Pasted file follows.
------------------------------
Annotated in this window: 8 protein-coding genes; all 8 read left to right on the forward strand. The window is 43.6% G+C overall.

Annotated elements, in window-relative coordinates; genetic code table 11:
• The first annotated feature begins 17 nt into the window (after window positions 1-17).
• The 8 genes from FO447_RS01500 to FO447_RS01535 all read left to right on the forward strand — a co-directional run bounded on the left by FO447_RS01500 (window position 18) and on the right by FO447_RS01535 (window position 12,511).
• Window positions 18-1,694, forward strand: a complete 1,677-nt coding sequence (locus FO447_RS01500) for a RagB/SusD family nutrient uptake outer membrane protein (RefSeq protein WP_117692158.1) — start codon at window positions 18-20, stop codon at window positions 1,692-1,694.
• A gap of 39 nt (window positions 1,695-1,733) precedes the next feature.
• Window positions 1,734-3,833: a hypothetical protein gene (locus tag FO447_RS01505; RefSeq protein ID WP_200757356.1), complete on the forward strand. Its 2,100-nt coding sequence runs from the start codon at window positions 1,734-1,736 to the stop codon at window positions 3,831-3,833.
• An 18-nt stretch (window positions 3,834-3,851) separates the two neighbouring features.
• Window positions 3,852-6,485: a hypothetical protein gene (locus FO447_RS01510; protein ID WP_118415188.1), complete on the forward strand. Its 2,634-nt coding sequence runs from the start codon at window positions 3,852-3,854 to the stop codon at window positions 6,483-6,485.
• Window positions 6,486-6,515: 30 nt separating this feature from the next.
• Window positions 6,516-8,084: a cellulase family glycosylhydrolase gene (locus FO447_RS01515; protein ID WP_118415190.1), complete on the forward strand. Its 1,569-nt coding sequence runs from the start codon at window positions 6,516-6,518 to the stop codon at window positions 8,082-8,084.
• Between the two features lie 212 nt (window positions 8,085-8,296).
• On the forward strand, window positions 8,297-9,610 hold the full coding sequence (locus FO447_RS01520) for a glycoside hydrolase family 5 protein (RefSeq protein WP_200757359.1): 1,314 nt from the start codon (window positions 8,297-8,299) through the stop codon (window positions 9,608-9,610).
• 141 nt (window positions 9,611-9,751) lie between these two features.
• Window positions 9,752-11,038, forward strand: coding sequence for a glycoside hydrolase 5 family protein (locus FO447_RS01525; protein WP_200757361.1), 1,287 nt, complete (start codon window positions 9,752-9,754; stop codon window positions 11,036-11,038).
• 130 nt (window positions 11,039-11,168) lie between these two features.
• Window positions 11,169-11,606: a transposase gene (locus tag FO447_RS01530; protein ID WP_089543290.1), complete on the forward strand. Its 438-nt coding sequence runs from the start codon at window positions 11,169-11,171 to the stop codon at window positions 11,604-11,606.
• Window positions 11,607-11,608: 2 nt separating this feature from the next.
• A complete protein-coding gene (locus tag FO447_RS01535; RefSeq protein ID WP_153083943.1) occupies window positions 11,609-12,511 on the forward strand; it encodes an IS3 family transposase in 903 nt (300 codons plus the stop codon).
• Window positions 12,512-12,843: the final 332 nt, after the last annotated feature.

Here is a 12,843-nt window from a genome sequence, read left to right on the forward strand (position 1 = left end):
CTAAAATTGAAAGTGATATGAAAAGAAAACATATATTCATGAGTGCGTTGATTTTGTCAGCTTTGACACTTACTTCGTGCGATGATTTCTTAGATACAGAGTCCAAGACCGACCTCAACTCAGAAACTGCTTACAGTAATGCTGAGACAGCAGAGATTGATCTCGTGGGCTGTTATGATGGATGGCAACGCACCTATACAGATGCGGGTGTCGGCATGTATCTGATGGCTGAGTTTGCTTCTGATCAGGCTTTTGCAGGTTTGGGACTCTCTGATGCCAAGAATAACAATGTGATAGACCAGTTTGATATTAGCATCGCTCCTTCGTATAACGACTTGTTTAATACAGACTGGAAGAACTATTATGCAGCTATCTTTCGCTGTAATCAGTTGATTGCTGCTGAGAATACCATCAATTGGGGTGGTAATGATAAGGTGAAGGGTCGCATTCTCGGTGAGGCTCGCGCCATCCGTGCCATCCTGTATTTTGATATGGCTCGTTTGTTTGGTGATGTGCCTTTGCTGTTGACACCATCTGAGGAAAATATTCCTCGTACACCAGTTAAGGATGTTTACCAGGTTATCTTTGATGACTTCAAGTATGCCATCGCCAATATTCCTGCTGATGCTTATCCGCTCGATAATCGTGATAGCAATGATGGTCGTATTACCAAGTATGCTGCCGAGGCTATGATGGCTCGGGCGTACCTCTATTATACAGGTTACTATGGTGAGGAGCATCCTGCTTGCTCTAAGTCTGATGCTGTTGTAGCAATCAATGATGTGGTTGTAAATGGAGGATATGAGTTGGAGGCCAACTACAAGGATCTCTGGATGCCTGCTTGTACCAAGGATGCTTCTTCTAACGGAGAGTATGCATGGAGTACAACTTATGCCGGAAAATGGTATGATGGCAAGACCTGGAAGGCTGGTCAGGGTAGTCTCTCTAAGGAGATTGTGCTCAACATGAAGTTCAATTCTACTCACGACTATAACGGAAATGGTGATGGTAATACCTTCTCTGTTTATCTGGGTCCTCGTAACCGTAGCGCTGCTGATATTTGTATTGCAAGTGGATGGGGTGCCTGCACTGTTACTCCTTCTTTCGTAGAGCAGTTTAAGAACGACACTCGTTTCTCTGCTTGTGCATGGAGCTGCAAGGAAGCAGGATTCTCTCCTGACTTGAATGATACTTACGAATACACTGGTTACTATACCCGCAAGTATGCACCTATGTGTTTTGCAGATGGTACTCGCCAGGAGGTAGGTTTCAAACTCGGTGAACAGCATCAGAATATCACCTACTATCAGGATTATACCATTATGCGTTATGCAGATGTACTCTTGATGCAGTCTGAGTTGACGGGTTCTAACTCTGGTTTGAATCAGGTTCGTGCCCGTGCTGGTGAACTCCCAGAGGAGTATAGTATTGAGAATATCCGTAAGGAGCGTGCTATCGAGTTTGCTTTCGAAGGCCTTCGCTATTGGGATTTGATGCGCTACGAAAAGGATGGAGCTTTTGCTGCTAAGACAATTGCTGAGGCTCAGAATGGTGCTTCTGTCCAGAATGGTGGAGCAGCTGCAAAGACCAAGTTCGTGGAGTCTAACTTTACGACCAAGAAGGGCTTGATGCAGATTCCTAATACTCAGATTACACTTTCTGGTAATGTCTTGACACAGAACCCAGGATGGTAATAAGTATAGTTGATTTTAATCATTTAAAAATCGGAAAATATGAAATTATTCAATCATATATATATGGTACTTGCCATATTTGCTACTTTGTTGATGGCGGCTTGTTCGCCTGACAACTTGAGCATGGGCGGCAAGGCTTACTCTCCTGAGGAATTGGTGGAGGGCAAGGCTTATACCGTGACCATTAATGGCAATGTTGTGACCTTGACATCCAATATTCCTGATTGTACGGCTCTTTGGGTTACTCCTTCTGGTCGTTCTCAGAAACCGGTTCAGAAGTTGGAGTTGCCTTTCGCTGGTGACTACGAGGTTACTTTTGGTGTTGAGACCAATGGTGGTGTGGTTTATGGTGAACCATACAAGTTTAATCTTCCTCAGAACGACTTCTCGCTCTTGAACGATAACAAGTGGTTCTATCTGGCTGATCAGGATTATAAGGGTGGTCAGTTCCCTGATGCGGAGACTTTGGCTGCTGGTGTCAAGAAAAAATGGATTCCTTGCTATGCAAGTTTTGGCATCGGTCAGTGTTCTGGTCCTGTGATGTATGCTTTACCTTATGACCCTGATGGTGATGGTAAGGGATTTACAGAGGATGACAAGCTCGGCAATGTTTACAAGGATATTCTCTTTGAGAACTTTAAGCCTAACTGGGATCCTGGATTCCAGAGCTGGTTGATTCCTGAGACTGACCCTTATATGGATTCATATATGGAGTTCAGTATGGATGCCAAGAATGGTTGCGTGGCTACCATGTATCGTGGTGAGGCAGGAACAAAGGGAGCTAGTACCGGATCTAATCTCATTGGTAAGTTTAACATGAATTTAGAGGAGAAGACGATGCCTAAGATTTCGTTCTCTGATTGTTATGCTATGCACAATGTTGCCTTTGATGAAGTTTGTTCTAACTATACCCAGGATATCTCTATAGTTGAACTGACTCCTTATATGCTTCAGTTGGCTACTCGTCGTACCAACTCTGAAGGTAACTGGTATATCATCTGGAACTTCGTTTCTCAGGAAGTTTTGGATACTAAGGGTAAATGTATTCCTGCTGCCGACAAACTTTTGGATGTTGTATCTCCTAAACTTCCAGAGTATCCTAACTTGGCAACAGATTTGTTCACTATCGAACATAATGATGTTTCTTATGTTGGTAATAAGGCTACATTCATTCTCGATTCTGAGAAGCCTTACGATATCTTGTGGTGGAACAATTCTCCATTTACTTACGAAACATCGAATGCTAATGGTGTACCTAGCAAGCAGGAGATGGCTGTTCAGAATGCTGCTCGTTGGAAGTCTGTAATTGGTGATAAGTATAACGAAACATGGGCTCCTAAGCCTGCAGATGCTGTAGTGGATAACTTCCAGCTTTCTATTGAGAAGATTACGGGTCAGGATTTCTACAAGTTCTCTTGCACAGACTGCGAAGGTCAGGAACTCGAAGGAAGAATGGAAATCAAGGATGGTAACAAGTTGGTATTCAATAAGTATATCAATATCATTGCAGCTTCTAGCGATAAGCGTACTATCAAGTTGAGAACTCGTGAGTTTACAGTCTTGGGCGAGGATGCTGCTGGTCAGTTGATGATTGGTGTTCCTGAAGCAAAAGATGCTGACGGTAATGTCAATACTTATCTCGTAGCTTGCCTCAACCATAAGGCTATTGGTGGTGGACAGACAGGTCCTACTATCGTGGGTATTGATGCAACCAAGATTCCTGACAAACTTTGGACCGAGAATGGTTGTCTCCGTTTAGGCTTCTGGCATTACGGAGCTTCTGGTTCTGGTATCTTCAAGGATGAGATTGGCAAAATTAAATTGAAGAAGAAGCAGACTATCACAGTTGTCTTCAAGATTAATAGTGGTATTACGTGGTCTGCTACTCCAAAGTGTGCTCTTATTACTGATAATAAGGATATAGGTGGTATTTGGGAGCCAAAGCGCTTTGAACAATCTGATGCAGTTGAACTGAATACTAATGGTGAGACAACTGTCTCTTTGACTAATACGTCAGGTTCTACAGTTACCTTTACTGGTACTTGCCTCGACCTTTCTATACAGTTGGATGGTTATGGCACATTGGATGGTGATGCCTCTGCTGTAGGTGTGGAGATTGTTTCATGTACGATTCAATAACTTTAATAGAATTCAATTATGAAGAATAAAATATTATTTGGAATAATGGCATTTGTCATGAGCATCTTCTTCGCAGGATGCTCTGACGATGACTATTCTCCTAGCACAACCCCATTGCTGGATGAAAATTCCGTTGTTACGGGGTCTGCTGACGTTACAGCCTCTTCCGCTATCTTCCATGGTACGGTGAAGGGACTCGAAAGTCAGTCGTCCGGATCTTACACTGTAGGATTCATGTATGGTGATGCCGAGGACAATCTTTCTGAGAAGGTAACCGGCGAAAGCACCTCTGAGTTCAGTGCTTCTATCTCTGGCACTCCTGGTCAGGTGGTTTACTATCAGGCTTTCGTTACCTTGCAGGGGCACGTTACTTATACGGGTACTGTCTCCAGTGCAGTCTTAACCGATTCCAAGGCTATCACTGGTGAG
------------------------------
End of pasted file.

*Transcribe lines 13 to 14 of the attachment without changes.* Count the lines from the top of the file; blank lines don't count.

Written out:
• On the forward strand, window positions 8,297-9,610 hold the full coding sequence (locus FO447_RS01520) for a glycoside hydrolase family 5 protein (RefSeq protein WP_200757359.1): 1,314 nt from the start codon (window positions 8,297-8,299) through the stop codon (window positions 9,608-9,610).
• 141 nt (window positions 9,611-9,751) lie between these two features.